Continue reading for the ultimate picture checklist to reference before sending your next image-heavy email:
Are your photographs of good quality?
When you’re getting ready to send emails, the most crucial thing to remember is to make sure your photographs look amazing. If your subscribers get an email with blurry graphics or photographs that have been cropped in an unusual manner, it seems like you slapped something together and didn’t care enough to accomplish the basic minimum.
To ensure that only high-quality photos are included, we suggest setting your photographs to maximum quality with a resolution of 72 DPI, or high dots per inch, and increasing the image size to offer the high-DPI displays more image data to work with. In reality, blurriness occurs when displays must extrapolate pixels, therefore giving additional picture data will keep your visuals crisp.
What are the sizes of your picture files?
Having too many huge, high-quality photographs might have a negative impact on loading times, slowing down your emails significantly. And if your email takes too long to load, your subscribers will most likely trash it rather than wait.
Keep an eye on your analytics to see which email clients your subscribers use to read your emails the most frequently—this is fantastic advise for any email you send, picture-heavy or not—to help you nail down the details, but in general, you should try to keep your overall image data weight between 600-800k.
What is the format of your images?
You’ve undoubtedly heard of JPEGs, PNGs, and GIFs, the three most widely used file types. JPEG files have the lowest quality: they maintain color data but compress your picture by deliberately eliminating certain data. PNGs have a better quality and hence bigger files, which will increase the total size of your email and slow down download times. GIFs, which allow for picture and animation looping, are probably ubiquitous these days.
JPEG photos have the lowest quality, but they’re also the most compressed—that is, the smallest—which means they’ll load quicker and take up less room in your email. Images often still look fantastic as JPEGs, and you’ll have the additional benefit of quicker loading times and a lower probability of your email being banned by a spam filter.
JPEG pictures are still the best choice for photographs that do not include text. If you must include text, try utilizing PNG pictures instead.
GIFs are pictures that loop, generating animation without requiring a video format, if you’re not acquainted with them. Because many email clients do not support video, GIFs may be a wonderful method to get around video limitations. A cinemagraph is also a sort of GIF that animates just a tiny section of a still picture. There are several methods to use GIFs to improve your subscribers’ experience while reading your email.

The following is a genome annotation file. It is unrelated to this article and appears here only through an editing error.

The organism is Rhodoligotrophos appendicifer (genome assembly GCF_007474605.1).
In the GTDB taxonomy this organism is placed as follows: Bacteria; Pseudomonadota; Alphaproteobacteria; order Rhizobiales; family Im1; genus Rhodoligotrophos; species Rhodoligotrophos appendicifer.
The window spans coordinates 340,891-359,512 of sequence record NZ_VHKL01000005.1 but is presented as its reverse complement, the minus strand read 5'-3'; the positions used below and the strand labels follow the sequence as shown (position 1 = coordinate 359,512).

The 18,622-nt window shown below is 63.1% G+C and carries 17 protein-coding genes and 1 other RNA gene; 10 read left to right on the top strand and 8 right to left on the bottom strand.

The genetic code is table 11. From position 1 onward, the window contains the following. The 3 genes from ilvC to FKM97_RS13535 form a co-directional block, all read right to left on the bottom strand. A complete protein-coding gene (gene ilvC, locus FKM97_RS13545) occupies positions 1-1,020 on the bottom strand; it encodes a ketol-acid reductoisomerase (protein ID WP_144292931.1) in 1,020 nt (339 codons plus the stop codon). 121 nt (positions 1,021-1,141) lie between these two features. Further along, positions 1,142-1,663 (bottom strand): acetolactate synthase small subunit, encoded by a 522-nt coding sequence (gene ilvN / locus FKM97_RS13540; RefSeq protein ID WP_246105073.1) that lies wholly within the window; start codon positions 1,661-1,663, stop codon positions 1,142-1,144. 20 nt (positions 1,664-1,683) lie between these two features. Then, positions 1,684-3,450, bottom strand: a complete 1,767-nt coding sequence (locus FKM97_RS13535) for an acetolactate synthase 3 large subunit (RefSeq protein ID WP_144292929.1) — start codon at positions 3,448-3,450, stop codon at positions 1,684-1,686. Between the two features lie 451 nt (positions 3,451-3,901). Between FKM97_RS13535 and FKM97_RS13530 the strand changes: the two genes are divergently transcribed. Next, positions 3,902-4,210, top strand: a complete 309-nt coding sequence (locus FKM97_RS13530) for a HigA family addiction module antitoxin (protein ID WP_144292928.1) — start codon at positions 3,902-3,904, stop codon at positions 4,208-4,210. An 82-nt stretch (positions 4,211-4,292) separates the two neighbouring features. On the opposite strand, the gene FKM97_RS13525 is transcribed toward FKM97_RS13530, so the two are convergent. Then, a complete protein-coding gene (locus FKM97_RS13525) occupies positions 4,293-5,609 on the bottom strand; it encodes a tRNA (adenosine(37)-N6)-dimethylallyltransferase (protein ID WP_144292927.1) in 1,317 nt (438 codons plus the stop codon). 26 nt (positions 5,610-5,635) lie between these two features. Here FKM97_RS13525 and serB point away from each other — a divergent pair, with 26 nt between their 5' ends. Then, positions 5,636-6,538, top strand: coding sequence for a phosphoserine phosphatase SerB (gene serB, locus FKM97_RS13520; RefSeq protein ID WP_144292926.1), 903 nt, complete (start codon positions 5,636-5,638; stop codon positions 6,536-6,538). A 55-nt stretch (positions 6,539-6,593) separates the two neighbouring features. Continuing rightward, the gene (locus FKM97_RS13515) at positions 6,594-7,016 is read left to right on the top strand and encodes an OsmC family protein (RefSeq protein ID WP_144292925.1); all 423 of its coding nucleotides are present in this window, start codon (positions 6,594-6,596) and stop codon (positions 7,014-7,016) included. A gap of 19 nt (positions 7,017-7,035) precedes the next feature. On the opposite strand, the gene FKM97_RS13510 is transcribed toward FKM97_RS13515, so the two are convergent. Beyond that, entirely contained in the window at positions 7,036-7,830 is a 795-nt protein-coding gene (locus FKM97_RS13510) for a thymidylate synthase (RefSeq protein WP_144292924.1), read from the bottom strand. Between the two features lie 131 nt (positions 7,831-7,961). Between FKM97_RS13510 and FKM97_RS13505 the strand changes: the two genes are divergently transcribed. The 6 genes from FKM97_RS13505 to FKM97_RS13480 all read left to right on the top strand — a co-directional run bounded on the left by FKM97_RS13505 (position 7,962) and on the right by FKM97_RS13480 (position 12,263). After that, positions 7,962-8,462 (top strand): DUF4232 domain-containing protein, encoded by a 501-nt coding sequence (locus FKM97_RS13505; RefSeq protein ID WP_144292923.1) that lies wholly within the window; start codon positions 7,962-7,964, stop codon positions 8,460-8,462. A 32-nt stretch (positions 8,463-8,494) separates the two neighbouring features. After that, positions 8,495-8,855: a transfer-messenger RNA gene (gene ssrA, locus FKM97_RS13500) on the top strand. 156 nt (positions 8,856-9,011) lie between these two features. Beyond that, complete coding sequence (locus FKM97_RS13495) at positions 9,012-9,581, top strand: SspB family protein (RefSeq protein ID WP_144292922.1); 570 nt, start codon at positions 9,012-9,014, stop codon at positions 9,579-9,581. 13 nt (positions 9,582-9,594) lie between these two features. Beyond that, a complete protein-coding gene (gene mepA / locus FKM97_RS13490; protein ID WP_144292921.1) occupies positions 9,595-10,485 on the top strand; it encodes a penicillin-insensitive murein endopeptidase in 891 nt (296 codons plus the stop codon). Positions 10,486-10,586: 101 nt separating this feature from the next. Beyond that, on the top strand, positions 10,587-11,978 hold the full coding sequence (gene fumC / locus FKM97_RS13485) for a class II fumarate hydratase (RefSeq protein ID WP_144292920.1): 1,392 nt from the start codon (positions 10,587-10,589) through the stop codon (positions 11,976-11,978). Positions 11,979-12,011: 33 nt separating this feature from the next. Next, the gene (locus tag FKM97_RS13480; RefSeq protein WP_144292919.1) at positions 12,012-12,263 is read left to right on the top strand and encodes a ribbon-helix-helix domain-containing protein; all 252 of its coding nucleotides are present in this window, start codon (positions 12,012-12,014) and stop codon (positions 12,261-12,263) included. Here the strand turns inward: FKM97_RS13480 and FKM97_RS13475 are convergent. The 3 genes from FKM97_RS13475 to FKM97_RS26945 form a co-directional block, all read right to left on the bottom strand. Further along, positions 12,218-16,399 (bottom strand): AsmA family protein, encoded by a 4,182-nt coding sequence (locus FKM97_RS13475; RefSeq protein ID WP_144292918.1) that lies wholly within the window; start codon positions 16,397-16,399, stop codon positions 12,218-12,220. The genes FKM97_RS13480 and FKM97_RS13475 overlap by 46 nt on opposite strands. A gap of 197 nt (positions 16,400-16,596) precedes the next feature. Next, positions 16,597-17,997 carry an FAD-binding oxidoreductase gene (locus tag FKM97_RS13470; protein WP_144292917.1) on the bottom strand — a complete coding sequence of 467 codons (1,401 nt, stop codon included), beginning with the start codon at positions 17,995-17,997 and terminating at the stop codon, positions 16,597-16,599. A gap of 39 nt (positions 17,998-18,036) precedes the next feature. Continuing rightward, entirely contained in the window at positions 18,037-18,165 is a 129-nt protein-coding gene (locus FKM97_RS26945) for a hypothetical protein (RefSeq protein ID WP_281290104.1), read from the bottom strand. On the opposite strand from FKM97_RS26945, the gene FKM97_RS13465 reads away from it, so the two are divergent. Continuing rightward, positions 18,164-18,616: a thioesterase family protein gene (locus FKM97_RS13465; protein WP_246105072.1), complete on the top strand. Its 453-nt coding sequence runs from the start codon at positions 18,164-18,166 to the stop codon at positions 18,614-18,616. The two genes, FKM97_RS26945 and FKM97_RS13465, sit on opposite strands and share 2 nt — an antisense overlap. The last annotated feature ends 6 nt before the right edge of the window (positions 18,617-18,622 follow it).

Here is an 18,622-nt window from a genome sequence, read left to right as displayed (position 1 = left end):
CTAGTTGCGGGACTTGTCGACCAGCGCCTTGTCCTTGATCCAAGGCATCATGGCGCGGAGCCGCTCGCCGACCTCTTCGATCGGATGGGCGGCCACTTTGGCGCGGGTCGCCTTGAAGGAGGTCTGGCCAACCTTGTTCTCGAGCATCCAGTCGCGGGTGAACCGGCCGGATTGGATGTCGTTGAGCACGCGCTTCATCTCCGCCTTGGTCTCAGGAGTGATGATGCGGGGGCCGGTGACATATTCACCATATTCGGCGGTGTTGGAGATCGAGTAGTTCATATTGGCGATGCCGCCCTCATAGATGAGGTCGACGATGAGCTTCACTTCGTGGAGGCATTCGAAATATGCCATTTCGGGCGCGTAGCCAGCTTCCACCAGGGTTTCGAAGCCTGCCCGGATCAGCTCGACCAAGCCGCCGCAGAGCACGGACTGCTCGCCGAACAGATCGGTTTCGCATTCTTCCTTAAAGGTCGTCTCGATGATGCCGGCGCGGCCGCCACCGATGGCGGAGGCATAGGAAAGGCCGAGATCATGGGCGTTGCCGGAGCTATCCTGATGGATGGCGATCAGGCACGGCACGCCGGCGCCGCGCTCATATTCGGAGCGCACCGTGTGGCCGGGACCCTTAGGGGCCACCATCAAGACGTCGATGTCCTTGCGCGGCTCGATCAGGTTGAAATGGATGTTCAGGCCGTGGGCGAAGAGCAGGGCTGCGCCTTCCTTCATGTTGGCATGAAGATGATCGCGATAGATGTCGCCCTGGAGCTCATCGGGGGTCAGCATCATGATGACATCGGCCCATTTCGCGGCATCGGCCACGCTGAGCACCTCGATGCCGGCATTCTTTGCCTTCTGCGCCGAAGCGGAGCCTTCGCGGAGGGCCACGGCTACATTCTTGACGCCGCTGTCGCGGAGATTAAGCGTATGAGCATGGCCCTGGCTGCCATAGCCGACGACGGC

GIFs, however, do not display nearly as many colors as PNGs or even JPEGs, so they may not be the ideal solution if you want to incorporate crisp, vibrant photographs. However, the fewer colors enable the GIF size to stay relatively modest, which might be advantageous.
Did you plan for usability?
Keep in mind that just because you produced an image-heavy email doesn’t guarantee that all of your readers will perceive it that way. You want to ensure that your emails provide an inclusive experience by designing for accessibility, ensuring that all of your subscribers, including those with visual impairments, can read them.
It’s crucial to realize that certain email-heavy graphics aren’t being opened as often as they used to, and sending too many photos in your email may cause your message to be flagged as spam.
Some individuals think that emails with a lot of photos are excessively commercial and prefer emails with more content. The expanded language makes it seem as though your business is delivering a letter to a buddy rather than pressing a hard pitch.
To get the most out of your image-heavy emails, be sure to:
- Your visuals do not detract from the message’s substance.
- The photos do not slow down the load time or provide your subscribers a bad user experience.
- The graphics are balanced with the appropriate amount of text to avoid seeming excessively promotional.
- All of your photographs are high-quality and complement your entire identity and message.
You’ll get good results from your next email marketing send if you follow these strategies to ensure your image-heavy emails work to their full potential.